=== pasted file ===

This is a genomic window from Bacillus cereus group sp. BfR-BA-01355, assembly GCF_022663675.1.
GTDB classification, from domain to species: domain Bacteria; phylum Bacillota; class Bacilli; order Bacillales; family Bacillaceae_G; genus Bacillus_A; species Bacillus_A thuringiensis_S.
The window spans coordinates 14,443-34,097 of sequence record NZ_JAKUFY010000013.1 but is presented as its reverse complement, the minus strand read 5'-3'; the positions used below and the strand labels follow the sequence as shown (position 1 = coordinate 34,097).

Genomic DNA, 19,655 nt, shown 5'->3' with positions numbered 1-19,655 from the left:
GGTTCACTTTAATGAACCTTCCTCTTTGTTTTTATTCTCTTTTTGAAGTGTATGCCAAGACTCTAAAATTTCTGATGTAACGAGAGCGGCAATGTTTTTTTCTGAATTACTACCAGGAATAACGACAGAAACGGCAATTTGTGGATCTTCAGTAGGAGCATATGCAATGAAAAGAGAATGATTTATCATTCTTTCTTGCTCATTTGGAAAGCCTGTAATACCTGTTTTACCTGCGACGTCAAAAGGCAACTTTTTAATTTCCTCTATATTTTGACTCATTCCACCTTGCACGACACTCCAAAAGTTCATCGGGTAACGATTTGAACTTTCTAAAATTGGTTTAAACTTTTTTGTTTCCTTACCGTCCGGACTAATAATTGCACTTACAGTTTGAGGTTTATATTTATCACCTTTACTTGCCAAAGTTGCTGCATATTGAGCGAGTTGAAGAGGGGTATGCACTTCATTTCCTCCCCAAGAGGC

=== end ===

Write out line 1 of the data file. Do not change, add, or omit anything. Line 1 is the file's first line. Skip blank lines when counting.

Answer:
This is a genomic window from Bacillus cereus group sp. BfR-BA-01355, assembly GCF_022663675.1.